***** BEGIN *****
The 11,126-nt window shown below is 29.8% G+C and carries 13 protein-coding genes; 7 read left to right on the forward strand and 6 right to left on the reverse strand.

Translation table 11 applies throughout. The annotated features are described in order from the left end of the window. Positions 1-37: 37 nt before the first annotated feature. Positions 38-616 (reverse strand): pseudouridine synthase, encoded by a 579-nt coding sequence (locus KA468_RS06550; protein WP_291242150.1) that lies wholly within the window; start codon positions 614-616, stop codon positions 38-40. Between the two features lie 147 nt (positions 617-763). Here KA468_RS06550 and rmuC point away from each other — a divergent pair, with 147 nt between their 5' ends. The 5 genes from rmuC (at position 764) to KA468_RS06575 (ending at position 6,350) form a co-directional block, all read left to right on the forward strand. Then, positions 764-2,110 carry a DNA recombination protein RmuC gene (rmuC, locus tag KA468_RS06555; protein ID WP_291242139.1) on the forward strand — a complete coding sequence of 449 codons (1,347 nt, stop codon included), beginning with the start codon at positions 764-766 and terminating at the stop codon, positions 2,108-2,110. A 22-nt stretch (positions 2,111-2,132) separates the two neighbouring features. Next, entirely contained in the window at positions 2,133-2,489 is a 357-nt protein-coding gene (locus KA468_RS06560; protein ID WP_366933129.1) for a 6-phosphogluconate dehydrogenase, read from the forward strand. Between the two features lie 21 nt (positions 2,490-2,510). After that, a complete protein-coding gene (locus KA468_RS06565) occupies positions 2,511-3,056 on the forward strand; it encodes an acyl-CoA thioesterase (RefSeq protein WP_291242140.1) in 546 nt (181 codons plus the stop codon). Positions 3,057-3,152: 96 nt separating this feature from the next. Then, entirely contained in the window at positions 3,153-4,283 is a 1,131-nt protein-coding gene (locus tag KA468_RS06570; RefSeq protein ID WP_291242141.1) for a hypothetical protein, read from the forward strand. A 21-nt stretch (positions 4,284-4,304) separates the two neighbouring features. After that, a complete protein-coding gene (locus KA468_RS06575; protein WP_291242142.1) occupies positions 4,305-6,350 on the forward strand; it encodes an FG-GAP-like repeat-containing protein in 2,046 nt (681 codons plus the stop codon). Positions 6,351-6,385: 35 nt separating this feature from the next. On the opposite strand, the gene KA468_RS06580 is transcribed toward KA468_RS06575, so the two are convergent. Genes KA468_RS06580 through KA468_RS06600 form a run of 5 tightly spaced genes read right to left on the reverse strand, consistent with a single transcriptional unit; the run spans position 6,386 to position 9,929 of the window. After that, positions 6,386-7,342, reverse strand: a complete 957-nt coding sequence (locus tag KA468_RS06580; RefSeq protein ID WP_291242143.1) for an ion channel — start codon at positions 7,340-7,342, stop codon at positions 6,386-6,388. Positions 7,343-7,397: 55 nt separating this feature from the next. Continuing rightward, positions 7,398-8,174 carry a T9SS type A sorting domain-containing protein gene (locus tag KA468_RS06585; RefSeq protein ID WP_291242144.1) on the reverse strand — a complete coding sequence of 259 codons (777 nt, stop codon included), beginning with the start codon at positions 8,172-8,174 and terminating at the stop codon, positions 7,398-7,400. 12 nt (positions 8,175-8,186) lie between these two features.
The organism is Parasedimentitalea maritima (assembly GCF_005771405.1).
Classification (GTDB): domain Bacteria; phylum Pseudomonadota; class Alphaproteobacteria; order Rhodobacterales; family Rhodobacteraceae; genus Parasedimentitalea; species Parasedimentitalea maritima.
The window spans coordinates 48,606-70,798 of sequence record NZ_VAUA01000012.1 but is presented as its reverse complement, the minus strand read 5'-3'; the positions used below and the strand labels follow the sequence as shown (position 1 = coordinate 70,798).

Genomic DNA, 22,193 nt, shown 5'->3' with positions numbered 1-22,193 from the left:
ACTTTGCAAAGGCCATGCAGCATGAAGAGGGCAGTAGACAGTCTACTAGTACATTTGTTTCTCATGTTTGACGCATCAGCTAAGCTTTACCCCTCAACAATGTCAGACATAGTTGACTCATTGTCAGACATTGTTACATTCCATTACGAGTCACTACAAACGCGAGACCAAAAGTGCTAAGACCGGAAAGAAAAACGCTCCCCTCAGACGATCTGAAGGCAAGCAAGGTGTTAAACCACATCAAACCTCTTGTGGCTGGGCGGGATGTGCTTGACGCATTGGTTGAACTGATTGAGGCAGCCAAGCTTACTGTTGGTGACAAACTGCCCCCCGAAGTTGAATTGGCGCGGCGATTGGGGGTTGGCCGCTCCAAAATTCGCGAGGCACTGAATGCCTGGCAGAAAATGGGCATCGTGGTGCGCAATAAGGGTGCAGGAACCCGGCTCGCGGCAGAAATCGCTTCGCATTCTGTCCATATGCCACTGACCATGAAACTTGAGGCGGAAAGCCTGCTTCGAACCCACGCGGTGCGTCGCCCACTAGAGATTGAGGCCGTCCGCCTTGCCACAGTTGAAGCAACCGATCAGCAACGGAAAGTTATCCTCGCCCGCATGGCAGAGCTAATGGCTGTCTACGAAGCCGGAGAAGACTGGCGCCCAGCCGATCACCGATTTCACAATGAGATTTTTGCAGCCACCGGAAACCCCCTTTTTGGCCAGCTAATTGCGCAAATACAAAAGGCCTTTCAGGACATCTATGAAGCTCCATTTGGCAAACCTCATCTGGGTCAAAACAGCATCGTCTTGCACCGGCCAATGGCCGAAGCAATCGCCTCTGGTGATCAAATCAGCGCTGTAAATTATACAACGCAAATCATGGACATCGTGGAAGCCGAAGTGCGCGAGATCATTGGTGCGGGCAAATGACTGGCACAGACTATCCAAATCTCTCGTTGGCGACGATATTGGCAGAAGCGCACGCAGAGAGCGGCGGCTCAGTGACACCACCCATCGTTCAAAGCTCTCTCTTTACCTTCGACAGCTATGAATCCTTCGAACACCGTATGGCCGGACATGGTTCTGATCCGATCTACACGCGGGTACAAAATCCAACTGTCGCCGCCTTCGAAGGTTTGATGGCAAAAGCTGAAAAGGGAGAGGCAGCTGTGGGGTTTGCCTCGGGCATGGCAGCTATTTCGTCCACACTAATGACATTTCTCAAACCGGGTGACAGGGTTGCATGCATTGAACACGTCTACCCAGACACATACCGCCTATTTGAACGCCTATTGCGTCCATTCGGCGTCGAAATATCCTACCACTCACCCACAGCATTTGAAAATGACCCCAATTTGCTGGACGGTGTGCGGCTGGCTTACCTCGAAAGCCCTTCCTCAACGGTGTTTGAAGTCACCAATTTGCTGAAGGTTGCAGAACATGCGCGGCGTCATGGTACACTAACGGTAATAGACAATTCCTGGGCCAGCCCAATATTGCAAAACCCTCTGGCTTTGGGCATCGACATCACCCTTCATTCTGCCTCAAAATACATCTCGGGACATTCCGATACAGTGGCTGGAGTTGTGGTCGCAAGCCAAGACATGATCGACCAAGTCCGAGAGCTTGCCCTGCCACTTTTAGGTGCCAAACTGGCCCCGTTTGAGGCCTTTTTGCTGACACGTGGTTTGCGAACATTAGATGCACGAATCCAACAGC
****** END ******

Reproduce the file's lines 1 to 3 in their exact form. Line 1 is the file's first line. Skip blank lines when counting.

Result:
The 11,126-nt window shown below is 29.8% G+C and carries 13 protein-coding genes; 7 read left to right on the forward strand and 6 right to left on the reverse strand.

Translation table 11 applies throughout. The annotated features are described in order from the left end of the window. Positions 1-37: 37 nt before the first annotated feature. Positions 38-616 (reverse strand): pseudouridine synthase, encoded by a 579-nt coding sequence (locus KA468_RS06550; protein WP_291242150.1) that lies wholly within the window; start codon positions 614-616, stop codon positions 38-40. Between the two features lie 147 nt (positions 617-763). Here KA468_RS06550 and rmuC point away from each other — a divergent pair, with 147 nt between their 5' ends. The 5 genes from rmuC (at position 764) to KA468_RS06575 (ending at position 6,350) form a co-directional block, all read left to right on the forward strand. Then, positions 764-2,110 carry a DNA recombination protein RmuC gene (rmuC, locus tag KA468_RS06555; protein ID WP_291242139.1) on the forward strand — a complete coding sequence of 449 codons (1,347 nt, stop codon included), beginning with the start codon at positions 764-766 and terminating at the stop codon, positions 2,108-2,110. A 22-nt stretch (positions 2,111-2,132) separates the two neighbouring features. Next, entirely contained in the window at positions 2,133-2,489 is a 357-nt protein-coding gene (locus KA468_RS06560; protein ID WP_366933129.1) for a 6-phosphogluconate dehydrogenase, read from the forward strand. Between the two features lie 21 nt (positions 2,490-2,510). After that, a complete protein-coding gene (locus KA468_RS06565) occupies positions 2,511-3,056 on the forward strand; it encodes an acyl-CoA thioesterase (RefSeq protein WP_291242140.1) in 546 nt (181 codons plus the stop codon). Positions 3,057-3,152: 96 nt separating this feature from the next. Then, entirely contained in the window at positions 3,153-4,283 is a 1,131-nt protein-coding gene (locus tag KA468_RS06570; RefSeq protein ID WP_291242141.1) for a hypothetical protein, read from the forward strand. A 21-nt stretch (positions 4,284-4,304) separates the two neighbouring features. After that, a complete protein-coding gene (locus KA468_RS06575; protein WP_291242142.1) occupies positions 4,305-6,350 on the forward strand; it encodes an FG-GAP-like repeat-containing protein in 2,046 nt (681 codons plus the stop codon). Positions 6,351-6,385: 35 nt separating this feature from the next. On the opposite strand, the gene KA468_RS06580 is transcribed toward KA468_RS06575, so the two are convergent. Genes KA468_RS06580 through KA468_RS06600 form a run of 5 tightly spaced genes read right to left on the reverse strand, consistent with a single transcriptional unit; the run spans position 6,386 to position 9,929 of the window. After that, positions 6,386-7,342, reverse strand: a complete 957-nt coding sequence (locus tag KA468_RS06580; RefSeq protein ID WP_291242143.1) for an ion channel — start codon at positions 7,340-7,342, stop codon at positions 6,386-6,388. Positions 7,343-7,397: 55 nt separating this feature from the next. Continuing rightward, positions 7,398-8,174 carry a T9SS type A sorting domain-containing protein gene (locus tag KA468_RS06585; RefSeq protein ID WP_291242144.1) on the reverse strand — a complete coding sequence of 259 codons (777 nt, stop codon included), beginning with the start codon at positions 8,172-8,174 and terminating at the stop codon, positions 7,398-7,400. 12 nt (positions 8,175-8,186) lie between these two features.
The organism is Parasedimentitalea maritima (assembly GCF_005771405.1).